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Bonsai Bar Bistro

Bonsai Bar Bistro

46 West Richmond Street,

0131 668 3847

Price Rating: 1

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Price Ratings

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££ – mid-price
£££ – expensive
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Wee will rock you

Review published on 06/06/2011 © Sunday Herald

That empty bowl? Deep at the back of my mind I’m thinking: what’s this for then? Did they forget the dip? It’s surrounded by rapidly disappearing slices of beef tetaki – aged, hung, very marbled, deep, dark red and almost completely raw peppered beef. Each slice is sweet, soft and drop-dead delicious.

As the very last slice is squeezed between the chopsticks and ascending rapidly towards my dropped jaw the blond surfer-dude-type waiter with the cool ’tache and the proper Edinburgh accent leans over and says: “Hey, man. You mix the wasabi and the lemon in the bowl and then dip the beef in it.”

OK, he didn’t say “man”, but I wish he had. There’s a kind of skateboardy, Californian-surfer-in-a-phonebox feel to Bonsai Bar Bistro. It’s tight, it may even have been a very small pub in a former life. People have squeezed in and filled it up almost completely in the last 20 or so minutes – couples, tourists, some Italians right beside me, almost in my lap. It’s all a bit bish, bash, bosh but in a good way.

I’m reluctant to do the wasabi and lemon dance. The beef is that good.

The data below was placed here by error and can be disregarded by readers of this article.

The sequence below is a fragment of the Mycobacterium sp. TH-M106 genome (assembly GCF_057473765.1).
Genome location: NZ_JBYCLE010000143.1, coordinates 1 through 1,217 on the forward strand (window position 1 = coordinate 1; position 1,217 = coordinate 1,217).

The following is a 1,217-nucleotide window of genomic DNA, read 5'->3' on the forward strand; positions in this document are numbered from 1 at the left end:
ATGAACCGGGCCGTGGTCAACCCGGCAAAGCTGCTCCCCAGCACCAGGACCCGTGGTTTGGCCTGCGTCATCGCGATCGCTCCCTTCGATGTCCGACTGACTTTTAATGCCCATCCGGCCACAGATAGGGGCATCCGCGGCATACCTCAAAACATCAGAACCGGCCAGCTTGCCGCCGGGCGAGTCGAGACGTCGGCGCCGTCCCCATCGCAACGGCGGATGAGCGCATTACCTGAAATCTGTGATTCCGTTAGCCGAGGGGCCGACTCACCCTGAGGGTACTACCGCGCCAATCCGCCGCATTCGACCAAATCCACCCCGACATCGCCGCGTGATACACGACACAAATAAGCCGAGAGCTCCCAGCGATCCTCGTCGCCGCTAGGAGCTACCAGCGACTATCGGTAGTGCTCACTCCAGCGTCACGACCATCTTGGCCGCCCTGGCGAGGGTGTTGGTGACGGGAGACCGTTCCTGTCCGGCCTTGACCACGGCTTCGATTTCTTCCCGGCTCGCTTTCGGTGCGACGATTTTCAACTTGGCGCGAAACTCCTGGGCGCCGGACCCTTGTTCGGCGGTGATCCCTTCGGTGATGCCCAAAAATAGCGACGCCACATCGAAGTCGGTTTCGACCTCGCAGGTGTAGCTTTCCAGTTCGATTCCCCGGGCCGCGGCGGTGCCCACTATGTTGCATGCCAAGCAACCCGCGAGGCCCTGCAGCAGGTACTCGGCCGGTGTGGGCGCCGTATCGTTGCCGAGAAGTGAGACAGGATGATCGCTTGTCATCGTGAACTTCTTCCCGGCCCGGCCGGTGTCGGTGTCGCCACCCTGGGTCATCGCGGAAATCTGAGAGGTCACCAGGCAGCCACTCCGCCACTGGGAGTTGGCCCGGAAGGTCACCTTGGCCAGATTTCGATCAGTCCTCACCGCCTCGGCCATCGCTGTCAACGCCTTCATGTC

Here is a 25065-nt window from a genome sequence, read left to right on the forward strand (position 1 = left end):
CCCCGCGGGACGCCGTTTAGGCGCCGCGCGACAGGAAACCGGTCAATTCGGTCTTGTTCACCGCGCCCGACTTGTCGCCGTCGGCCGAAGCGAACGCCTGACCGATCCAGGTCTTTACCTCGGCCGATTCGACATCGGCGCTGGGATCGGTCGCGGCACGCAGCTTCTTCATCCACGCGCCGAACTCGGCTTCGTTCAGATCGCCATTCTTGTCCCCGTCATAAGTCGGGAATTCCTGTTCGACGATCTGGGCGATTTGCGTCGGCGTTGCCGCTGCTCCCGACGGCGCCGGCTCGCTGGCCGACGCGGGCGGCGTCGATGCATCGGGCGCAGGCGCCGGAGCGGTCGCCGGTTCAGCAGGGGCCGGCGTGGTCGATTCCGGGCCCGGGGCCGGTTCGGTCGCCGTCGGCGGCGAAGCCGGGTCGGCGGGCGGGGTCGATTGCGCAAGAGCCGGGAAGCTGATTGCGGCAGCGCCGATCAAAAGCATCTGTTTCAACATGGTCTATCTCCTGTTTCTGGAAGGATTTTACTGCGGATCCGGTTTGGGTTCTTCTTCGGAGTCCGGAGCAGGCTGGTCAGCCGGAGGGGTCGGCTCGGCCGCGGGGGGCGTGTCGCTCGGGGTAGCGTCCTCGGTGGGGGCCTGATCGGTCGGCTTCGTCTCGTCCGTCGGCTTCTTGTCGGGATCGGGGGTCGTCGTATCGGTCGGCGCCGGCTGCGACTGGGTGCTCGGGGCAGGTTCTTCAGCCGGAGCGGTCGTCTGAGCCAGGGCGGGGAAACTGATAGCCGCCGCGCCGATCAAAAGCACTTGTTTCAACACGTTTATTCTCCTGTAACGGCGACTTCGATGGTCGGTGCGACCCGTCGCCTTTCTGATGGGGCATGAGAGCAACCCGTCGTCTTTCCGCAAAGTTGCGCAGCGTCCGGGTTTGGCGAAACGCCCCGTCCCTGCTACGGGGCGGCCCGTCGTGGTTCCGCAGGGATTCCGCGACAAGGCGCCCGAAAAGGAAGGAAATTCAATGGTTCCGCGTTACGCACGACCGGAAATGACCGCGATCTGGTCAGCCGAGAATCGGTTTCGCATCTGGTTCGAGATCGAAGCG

My Mr Cool waiter says something about Scottish cattle, Argentinian ranches, the beef marbled for the Japanese market. While I have his attention I slip in a wee supplementary question. Chopsticks? Rice? How’re you supposed to do that? I mean, I know the Chinese do the head-down, scoop-it-up thing, but it never feels right in a restaurant in, say … Edinburgh.

“Er,” he says, bending over, taking my chopsticks and filling them with rice. “That’s why it’s sticky. So you can roll it into a ball and grab it.” For one awful, awkward, clock-stopping millisecond I think he’s actually going to feed me the ball of rice he has poised on those chopsticks. We look at each other. I am frozen. The moment passes, he smiles, puts the chopsticks down and gets back to dealing with the customers at the next table.

The truth? I don’t eat the rice. Well, I do scoop up the dark green AstroTurf on the top, which is a seaweedy, herby mix, but as the rice rapidly begins to splatter across the table like an explosion in a paddy field, I give up. There’s so much more on the table anyway.

Chicken katsu – breaded, sliced, served in a sweet but not-too-cloying sauce. Gyoza, pan-fried pork dumplings with a soy and chilli sauce. All very mainstream Japanese, I know. There’s a pretty and tasty daikon radish salad in sesame dressing with ribbons of crisp seaweed draped alluringly over the top. All of it gets eaten up.

And that scallop sashimi? Raw, or rather meant to be, it’s disappointingly bland and slippery. I’ve had raw scallops before. When I was a salty seadog and worked on a scallop dredging boat we would occasionally take a slice of freshly hauled scallop and eat it raw. More for the shock effect. It was sweet and firm. This is nothing like it. But then at £4.95...

Perhaps the prawns, which are a guaranteed sweet hit and sensationally different when eaten raw, would have been a better choice. Shame I didn’t make it.

The duck yakitori? Skewered, draped in sweet sauce. Not that good either – too fatty, too bland, too small a portion to get anything except texture and sauce.

One final grumble. What’s the story with the soft drinks, by which I mean flat and tepid diet cola. The waitress zooms in, asks if I want it “topped up” and then charges me £1.75 for the privilege. Whit? It does have ice in it this time, but just two tiny, melting slivers.

Despite this, I like Bonsai. It’s got a feeling, a warmth, the waiter is very helpful and some of the dishes are very good. And those that weren’t? Well, the price encourages experimentation. It’s not cutting-edge sushi but it’s certainly worth a visit.